“Still, Kraft Heinz is grappling with a problem that can’t be solved by increasing efficiency: U.S. sales of cold cuts and other processed meats slipped to $21.3 billion last year, from $21.9 billion in 2015. Oscar Mayer’s market share dropped to 17.5% from 18% five years ago, according to Euromonitor. Natural and organic brands, as well as small labels buying from local farms, have nibbled away at sales. ‘Consumers are looking for something they think is handmade or looks handmade,’ said Chris Fuller, a consultant to meat processors.”

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Snack Dinners: Bite-Sized Meals

The Wall Street Journal: “Snacks aren’t just for snacking anymore. Now, a handful of chips with the right staging—say, alongside carrots and hummus—can count as a meal. Families with picky young palates, busy millennials and people living alone all are making a habit of this irresistible eating option: the snack dinner … The popularity stems in part from the changing definition of a meal. Diners in their 20s and 30s are consuming more snack foods during meals, and for some, a combination of snacks equals dinner … Fresh fruit and corn or potato chips are the most popular snacks to have as part of dinner, appearing about 22 percent of the time.”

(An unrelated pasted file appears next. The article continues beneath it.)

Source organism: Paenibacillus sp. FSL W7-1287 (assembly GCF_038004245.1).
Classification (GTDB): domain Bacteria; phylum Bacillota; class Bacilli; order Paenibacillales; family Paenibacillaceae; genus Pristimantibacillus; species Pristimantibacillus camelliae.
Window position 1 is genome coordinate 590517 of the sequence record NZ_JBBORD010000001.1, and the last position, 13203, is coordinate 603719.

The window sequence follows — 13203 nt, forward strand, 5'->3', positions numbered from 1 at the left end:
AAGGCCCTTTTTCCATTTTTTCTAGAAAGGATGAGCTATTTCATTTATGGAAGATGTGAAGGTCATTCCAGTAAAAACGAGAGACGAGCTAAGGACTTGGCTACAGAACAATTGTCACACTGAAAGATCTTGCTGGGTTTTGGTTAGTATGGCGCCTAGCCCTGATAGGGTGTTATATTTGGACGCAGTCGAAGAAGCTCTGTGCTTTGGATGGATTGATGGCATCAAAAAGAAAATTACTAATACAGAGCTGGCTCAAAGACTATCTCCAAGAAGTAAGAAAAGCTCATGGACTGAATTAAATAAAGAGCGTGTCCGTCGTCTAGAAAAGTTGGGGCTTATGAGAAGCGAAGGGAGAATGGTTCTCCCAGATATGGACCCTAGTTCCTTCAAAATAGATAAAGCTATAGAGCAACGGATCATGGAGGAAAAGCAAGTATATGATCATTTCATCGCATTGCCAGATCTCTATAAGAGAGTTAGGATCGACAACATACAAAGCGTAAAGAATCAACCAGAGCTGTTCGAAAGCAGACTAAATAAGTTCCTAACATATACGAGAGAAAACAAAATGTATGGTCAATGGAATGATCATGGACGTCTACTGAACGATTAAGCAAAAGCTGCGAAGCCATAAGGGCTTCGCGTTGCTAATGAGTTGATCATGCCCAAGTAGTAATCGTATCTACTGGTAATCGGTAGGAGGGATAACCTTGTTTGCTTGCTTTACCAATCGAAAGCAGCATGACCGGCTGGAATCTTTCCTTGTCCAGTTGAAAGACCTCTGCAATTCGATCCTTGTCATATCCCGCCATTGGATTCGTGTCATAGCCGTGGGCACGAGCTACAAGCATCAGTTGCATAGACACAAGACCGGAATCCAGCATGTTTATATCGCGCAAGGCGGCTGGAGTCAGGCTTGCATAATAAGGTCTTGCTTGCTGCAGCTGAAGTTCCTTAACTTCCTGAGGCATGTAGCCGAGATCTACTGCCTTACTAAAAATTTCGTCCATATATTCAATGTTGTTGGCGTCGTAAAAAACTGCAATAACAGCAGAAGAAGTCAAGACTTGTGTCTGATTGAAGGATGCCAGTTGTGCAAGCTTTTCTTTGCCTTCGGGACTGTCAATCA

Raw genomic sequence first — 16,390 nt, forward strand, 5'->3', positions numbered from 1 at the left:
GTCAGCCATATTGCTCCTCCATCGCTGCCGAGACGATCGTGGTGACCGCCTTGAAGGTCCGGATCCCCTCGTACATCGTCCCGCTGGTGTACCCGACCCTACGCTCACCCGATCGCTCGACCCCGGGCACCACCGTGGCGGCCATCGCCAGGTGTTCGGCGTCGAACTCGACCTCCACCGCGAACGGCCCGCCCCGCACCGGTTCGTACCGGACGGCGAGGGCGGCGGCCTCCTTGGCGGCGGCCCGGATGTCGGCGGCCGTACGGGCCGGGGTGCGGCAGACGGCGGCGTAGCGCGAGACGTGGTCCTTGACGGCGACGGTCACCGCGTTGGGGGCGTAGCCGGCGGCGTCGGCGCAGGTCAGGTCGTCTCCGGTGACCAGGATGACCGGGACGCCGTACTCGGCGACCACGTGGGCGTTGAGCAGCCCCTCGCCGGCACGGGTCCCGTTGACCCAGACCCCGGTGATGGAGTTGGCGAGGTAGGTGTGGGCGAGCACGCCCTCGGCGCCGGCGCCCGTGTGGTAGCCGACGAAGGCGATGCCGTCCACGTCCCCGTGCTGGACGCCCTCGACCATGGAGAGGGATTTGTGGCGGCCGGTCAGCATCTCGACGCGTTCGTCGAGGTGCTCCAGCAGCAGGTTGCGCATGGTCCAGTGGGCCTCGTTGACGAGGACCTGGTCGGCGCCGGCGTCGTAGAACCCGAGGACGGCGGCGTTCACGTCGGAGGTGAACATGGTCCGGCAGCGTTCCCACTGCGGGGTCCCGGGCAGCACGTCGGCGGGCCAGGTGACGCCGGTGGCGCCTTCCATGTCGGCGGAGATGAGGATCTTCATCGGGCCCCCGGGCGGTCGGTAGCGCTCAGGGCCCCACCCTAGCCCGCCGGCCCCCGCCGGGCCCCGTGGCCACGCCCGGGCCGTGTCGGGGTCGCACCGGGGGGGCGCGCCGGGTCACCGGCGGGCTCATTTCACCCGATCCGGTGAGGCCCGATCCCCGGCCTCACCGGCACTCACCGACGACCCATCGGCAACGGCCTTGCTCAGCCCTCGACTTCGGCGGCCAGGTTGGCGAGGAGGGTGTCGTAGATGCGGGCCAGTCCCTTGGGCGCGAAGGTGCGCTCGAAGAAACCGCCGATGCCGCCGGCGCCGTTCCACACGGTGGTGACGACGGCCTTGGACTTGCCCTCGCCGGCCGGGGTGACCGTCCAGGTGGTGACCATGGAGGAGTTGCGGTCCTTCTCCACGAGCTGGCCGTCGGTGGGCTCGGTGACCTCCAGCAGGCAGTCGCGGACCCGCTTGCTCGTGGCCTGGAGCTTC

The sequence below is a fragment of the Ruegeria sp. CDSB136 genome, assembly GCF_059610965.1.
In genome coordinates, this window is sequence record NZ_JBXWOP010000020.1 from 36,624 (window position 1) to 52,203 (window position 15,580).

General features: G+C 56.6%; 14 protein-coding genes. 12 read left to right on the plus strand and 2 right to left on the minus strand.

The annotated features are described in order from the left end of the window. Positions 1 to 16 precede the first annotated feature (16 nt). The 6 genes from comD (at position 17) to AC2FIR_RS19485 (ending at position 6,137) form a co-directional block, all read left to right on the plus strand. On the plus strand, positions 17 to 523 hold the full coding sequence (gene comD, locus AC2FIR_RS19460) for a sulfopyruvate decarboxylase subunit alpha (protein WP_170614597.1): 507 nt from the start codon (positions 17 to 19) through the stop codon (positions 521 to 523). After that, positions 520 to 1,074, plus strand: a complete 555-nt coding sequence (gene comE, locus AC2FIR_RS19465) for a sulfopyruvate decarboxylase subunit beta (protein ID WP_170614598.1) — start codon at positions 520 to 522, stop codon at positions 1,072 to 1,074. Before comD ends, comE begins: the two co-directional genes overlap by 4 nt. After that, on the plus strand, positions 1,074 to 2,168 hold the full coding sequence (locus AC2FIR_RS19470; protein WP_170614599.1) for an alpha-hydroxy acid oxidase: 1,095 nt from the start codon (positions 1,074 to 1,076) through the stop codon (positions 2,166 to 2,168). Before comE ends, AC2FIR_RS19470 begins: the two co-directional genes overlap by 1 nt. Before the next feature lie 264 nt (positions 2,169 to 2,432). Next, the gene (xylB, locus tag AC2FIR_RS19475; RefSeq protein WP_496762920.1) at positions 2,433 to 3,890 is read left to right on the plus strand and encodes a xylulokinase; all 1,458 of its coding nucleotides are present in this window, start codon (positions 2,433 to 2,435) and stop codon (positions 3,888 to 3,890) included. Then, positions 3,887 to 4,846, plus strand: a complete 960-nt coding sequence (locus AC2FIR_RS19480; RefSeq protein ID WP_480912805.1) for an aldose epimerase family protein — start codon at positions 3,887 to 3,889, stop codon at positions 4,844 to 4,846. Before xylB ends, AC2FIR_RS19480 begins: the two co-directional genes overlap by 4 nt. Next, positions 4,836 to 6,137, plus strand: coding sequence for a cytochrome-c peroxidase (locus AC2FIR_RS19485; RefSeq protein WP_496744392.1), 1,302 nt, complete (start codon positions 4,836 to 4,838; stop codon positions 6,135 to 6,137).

A ‘snack dinner’ can range from chips and salsa in front of the TV to a full-blown, restaurant-style array of tastes and textures. The lineups—often veggies, dips, chips or smoked meats—seldom require much effort or cooking beyond a moment in the microwave. A plate of carefully arranged snacks allows younger consumers to elevate the dinner experience, says Jeanine Bassett, vice president of global consumer insights at General Mills … The company’s Totino’s frozen pizza rolls, which take about a minute to warm up in the microwave, are one of the most popular snacks for dinner, she says.”

“Clare Langan, a personal chef in New York City, makes sure each plate in a snack dinner has crunchy, creamy, salty, sweet and fresh offerings. Ms. Langan turns to fresh fruit and veggies, dips, crackers and cheese with a long shelf life, such as Parmesan or feta. The solo dinners she assembles are reminiscent of a restaurant meat-and-cheese appetizer.” She comments: “It’s taking the idea of an epic cheese board and making it work for a Tuesday.”